The Combating Autism Act authorizes nearly $1 billion over the next five years to combat autism, increasing federal spending on autism by at least 50%. The bill includes provisions relating to the diagnosis and treatment of persons with autism spectrum disorders, and expands and intensifies biomedical research on autism, including an essential focus on possible environmental causes
U.S. Senate Follows House in Passing Combating Autism Act; Cure Autism Now and Autism Speaks Applaud Approval
Leadership of Autism Speaks and Cure Autism Now today praised members of the U.S. Senate for swift passage of the Combating Autism Act (S. 843), one day after the bill was passed in the U.S. House of Representatives. The legislation now moves to the President’s desk to be signed into law.
The measure authorizes nearly $1 billion over the next five years to combat autism through research, screening, early detection and early intervention.
December 5, 2006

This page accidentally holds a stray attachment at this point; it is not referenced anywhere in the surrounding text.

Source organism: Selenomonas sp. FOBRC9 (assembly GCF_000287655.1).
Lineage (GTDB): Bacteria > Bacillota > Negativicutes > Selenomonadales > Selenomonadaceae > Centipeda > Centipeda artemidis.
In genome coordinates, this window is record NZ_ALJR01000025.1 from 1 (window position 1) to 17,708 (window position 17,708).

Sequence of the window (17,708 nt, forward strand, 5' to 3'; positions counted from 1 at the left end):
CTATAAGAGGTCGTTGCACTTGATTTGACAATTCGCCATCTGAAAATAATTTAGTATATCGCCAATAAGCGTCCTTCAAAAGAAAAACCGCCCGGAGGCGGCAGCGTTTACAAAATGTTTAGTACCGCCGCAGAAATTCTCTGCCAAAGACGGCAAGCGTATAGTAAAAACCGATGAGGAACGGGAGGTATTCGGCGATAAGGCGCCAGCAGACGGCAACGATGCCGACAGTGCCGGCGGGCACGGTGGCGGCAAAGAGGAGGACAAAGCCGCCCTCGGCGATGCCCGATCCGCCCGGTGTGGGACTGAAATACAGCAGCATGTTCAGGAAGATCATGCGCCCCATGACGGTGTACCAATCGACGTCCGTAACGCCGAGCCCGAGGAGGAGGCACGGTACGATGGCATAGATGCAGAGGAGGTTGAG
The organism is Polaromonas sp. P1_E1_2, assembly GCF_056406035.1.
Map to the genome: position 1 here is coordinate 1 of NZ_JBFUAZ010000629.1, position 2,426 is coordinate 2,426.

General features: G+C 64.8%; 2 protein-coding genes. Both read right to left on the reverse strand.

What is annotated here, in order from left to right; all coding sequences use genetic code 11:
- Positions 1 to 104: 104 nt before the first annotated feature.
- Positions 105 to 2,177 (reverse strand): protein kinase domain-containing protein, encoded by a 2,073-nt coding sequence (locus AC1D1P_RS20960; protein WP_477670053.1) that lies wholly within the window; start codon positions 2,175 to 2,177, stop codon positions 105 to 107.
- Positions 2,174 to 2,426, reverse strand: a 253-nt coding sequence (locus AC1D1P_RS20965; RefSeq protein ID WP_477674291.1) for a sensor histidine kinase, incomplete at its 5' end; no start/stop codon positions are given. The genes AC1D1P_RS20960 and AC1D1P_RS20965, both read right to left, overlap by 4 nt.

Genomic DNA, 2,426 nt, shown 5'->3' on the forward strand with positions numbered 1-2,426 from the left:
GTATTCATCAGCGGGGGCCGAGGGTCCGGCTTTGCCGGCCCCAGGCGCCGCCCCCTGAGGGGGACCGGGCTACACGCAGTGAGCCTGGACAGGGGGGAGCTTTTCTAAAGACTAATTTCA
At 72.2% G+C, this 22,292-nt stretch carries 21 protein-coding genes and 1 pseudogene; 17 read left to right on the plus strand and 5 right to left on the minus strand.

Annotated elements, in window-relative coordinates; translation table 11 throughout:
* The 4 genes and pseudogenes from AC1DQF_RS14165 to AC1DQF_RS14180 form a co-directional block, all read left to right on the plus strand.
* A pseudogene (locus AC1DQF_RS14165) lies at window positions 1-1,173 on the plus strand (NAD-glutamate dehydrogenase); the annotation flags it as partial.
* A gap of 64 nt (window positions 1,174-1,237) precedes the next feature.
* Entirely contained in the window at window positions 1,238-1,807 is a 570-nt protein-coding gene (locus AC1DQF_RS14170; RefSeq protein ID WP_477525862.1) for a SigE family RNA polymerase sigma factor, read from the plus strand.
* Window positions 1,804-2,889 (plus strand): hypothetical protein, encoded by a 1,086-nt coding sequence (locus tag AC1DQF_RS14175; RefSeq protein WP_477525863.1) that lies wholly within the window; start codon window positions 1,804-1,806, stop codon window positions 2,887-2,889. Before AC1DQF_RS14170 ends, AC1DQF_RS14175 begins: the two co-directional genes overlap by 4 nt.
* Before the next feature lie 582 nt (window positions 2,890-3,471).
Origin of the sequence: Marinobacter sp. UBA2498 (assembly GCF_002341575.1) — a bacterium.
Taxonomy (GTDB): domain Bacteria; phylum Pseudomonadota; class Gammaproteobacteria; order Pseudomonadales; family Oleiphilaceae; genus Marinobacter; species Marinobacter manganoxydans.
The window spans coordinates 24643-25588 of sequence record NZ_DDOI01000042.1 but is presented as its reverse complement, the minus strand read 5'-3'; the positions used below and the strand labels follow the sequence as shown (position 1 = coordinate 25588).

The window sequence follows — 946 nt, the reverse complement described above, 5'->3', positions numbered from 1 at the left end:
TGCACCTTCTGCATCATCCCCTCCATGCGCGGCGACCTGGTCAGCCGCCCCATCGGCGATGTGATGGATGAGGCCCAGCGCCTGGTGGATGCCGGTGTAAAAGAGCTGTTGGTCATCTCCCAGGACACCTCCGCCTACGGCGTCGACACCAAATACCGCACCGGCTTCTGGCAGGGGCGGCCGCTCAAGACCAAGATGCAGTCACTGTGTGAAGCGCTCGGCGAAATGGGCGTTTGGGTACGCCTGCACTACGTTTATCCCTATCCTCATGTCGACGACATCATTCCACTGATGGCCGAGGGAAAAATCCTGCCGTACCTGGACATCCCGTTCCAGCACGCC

House and Senate Votes Expected This Week on The Combating Autism Act
The Combating Autism is expected to come to the floor of the U.S. House of Representatives for a vote on Dec. 6, 2006. The bill authorizes nearly $1 billion over the next five years to combat autism through research, screening, early detection and early intervention.
The new legislation will increase federal spending on autism by at least 50 percent. It includes provisions relating to the diagnosis and treatment of persons with autism spectrum disorders, and expands and intensifies biomedical research on autism, including an essential focus on possible environmental causes.
The bill is endorsed by the major national autism organizations, including Autism Speaks, Cure Autism Now, and the Autism Society of America.
The House is expected to approve the bill on Wednesday, Dec. 6, and the Senate is expected to take up and approve the House-passed bill on Thursday, Dec. 7. The Combating Autism Act will then be ready for the President’s signature, which is expected.
Autistic people have fought the inclusion of ABA in therapy for us since before Autism Speaks, and other non-Autistic-led autism organizations, started lobbying legislation to get it covered by insurances and Medicaid.